The Orono Town Council will hold a public meeting on the issue at 5:30pm on Monday, March 16th.

    Guests:
    Chief Kirk Francis, Penobscot Nation, penobscotnation.org
    Cheryl Roberston, Orono resident

    No Comments
  • Producer/Host: Meredith DeFrancesco

    Issue: Environmental and Social Justice

    Program Topic: The legislature’s public hearing on a bill that would open Maine to metallic mining

    Key Discussion Points:

    a) Today we hear some of the public testimony and reactions to the legislature’s hearing yesterday on LD 146, a bill that would open Maine to metallic mining. Testimony was almost entirely in opposition to the bill.

    b) LD 146 contains Department of Environmental Protection(DEP) rules that were rejected by the 125th Legislature.Opponents say the rules are not protective ground and surface water or tax payers, who could end up paying for extensive cleanup or disaster costs. The metallic mining industry’s historic and current operations around the world are synonymous with water pollution that lasts for decades. The last mining site in Maine, the Callhan mine in Brooksville, continues to pollute 40 years after closure, with tax payers footing the bill.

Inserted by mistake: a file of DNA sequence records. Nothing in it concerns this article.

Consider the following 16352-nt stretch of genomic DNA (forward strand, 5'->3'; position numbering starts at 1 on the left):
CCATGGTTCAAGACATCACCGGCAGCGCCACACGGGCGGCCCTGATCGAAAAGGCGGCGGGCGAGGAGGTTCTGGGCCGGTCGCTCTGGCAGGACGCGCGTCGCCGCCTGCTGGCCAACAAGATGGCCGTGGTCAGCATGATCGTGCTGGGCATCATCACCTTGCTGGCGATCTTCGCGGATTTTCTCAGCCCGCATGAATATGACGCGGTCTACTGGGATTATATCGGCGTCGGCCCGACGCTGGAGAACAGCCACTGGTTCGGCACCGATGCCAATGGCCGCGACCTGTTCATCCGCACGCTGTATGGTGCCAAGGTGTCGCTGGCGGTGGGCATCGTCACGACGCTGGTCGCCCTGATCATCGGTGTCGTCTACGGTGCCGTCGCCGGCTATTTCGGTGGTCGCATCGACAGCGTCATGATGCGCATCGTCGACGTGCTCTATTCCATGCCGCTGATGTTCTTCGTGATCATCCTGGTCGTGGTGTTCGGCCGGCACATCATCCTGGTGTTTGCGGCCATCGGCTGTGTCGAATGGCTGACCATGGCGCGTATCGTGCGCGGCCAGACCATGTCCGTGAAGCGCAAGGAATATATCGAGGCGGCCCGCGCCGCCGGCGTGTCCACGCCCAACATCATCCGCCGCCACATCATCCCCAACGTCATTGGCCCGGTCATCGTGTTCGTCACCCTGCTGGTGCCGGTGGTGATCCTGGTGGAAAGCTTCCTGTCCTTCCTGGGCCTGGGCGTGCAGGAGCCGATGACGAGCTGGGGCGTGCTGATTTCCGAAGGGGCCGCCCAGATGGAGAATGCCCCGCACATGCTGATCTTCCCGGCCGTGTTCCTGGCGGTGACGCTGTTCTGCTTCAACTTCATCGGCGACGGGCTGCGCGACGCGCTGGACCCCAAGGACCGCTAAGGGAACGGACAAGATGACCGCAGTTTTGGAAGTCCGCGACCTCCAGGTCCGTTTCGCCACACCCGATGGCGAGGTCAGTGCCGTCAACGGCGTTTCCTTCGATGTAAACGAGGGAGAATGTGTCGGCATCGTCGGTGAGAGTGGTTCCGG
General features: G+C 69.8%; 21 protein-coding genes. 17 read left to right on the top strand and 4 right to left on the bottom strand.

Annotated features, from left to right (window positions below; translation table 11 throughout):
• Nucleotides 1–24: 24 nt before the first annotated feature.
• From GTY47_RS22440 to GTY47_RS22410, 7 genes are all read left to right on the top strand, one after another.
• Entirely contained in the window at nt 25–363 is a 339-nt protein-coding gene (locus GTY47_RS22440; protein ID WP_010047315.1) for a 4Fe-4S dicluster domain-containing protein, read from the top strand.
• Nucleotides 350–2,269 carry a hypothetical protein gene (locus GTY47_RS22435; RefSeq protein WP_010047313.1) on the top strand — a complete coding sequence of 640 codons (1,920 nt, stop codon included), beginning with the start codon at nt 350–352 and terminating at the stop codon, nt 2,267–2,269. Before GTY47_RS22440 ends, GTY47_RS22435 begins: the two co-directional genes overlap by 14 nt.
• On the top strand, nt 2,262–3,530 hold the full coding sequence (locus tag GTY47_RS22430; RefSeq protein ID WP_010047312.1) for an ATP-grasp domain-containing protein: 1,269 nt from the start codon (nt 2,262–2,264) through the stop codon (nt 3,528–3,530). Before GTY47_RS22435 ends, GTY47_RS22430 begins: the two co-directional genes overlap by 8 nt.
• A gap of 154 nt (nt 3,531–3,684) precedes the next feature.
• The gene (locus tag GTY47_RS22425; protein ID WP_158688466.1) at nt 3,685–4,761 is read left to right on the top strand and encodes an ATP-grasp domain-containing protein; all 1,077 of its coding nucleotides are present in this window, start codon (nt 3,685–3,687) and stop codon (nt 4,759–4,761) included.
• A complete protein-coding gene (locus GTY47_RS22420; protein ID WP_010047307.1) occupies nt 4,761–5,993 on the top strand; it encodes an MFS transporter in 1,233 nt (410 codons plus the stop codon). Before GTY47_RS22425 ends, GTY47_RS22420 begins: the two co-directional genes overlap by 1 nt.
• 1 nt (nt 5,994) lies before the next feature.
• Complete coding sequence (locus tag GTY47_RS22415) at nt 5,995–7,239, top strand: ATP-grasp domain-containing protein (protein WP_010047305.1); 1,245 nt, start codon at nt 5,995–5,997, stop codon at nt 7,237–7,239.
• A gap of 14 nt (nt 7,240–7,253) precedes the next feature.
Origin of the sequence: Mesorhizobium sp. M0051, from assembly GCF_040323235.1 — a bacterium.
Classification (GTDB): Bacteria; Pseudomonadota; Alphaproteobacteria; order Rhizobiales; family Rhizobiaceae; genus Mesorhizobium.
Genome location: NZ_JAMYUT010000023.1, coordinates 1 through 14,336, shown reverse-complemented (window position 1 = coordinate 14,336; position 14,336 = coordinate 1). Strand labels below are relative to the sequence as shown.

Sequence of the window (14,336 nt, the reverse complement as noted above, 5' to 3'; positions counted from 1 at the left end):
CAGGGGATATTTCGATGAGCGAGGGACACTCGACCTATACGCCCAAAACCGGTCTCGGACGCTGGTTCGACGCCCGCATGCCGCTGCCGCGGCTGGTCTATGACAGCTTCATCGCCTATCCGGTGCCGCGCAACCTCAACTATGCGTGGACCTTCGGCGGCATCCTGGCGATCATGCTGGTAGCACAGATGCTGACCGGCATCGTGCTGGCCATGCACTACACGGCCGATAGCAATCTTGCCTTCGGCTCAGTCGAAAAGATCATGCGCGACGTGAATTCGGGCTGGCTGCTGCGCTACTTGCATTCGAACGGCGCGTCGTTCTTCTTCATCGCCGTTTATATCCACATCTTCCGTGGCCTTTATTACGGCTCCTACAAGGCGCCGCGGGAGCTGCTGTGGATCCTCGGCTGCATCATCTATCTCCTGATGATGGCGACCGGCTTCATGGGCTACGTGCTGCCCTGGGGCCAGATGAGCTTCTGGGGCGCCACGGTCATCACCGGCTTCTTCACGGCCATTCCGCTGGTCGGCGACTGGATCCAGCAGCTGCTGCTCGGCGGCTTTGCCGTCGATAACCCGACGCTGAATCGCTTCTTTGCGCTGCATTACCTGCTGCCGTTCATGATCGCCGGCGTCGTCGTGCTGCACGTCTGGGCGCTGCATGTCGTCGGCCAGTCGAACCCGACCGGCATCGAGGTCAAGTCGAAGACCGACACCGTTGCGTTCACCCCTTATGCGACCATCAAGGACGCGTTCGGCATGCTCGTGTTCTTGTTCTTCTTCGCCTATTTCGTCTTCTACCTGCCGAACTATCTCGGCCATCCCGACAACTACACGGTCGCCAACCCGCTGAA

c) Another point of contention with this bill is the legality of the process in re-introducing the DEP rules. The Maine Attorney General’s office confirms that under Maine’s Administrative Procedure Act (MAPA) these rules should go before a DEP public hearing prior to going before the legislature. The AG office has said the legislature can only preempt the act with a vote by the full legislature.

    Guests:
    Alice Bolstridge, Presque Isle
    Shelley Mountain, Portage Lake
    Rep. Janice Cooper (D- Yarmouth), former member of Joint Committee on Natural Resources and Environment
    Browne Carson, former director of Natural Resources Council of Maine
    Current members of Joint Committee on Natural Resources and Environment: Chair, Sen.Tom Saviello (R-Franklin), Rep. Bob Duechene (D-Hudson), Rep. Denise Harlow (D-Portland), Rep John Martin (D-Eagle Lake)